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THEATER BEAT

Early Hwang at East West

June 04, 1993|RICHARD STAYTON | SPECIAL TO THE TIMES

The pair of early David Henry Hwang one-acts at East West Players are obviously the labor of a young, developing playwright. "The Dance and the Railroad" premiered in 1981, "The House of Sleeping Beauties" in 1983. Neither possess the stage magic and confidence that the more mature Hwang later demonstrated so powerfully in "M. Butterfly."

"Dance" is the more imitative of the two, revealing Hwang's apprenticeship under Murray Mednick in Padua playwriting workshops. Mystic rituals and arguments between immigrant railroad workers on a mountaintop? Mednick's metaphysical "Coyote Cycle," produced at Padua while Hwang studied there, casts pretentious shadows over "Dance."

Director Philip Kan Gotanda can't rescue "Sleeping Beauties" from self-conscious posturing. Flashes of the future Hwang appear in this adaptation of Nobel laureate Yasunari Kawabata's novella, set in a brothel where sleep replaces sex.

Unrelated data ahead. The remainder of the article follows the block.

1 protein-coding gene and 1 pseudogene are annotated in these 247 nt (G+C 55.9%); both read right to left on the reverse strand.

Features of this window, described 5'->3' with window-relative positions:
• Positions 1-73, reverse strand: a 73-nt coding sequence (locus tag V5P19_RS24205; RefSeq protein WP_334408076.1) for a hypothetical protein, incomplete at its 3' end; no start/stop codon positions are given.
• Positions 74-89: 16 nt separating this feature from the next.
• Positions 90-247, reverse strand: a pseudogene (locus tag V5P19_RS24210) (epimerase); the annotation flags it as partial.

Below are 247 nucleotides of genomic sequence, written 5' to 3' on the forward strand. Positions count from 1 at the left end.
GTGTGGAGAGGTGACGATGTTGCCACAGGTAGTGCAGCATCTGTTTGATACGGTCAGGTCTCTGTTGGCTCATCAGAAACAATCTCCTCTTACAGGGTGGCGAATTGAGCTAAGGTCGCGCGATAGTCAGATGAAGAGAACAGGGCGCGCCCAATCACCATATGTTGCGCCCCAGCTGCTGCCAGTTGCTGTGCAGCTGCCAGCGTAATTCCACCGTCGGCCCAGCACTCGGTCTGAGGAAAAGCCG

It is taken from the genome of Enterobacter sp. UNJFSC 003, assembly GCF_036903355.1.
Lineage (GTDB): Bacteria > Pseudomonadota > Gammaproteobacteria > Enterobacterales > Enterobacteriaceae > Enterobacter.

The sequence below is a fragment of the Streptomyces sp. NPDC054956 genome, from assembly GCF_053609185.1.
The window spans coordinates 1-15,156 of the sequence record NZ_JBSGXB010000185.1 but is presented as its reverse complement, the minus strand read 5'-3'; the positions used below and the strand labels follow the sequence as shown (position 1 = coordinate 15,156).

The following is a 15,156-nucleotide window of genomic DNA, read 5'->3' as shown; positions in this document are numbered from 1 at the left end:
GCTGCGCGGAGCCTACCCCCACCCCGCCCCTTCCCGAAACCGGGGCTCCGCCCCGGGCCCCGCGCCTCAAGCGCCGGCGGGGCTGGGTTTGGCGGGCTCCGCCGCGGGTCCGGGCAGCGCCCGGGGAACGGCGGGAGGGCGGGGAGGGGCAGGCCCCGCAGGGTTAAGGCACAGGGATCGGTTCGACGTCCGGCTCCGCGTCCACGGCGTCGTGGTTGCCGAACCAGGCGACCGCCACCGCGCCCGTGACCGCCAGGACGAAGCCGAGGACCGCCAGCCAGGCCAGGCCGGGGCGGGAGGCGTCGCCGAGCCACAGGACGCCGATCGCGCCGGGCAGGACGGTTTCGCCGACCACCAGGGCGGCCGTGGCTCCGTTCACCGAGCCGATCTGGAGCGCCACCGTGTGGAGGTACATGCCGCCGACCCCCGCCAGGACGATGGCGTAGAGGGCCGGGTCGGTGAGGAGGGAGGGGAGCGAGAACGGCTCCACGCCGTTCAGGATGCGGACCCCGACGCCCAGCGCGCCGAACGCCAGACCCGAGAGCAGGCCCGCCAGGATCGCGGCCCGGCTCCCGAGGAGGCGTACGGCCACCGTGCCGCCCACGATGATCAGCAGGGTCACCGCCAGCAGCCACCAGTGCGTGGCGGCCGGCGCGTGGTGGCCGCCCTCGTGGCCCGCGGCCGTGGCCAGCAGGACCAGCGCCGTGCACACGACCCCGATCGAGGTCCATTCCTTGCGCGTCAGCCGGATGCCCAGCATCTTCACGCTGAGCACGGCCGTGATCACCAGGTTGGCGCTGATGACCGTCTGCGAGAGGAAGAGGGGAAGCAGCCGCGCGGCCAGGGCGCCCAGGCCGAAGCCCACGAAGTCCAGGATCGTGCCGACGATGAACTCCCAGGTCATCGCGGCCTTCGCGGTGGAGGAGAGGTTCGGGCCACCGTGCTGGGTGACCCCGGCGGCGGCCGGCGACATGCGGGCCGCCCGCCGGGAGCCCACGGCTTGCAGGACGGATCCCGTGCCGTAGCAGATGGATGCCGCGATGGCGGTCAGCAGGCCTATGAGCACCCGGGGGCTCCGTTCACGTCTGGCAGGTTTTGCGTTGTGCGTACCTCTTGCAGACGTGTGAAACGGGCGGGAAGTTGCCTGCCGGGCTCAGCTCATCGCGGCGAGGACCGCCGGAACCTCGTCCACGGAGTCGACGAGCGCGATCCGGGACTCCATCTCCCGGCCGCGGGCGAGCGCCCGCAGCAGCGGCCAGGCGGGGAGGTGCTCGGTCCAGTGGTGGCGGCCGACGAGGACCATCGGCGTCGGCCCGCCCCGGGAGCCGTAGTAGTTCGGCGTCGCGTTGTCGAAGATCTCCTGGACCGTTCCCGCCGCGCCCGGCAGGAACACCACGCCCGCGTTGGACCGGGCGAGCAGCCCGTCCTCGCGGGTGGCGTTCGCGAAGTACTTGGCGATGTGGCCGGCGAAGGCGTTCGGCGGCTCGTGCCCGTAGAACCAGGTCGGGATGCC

Hwang imaginatively merges fiction with fact by transforming the story's hero into Kawabata. This allows him to investigate possible motives for the author's mysterious suicide. Identities transfer between the intellectual and the young geisha--a theme Hwang later worked out in "M. Butterfly."

*"The Dance and the Railroad" and "The House of Sleeping Beauties," East West Players, 4424 Santa Monica Blvd., Silver Lake. Thursdays-Saturdays, 8 p.m., Sunday matinees 2 p.m. Ends July 4. $18-$20. (213) 660-0366. Running time: 2 hours.

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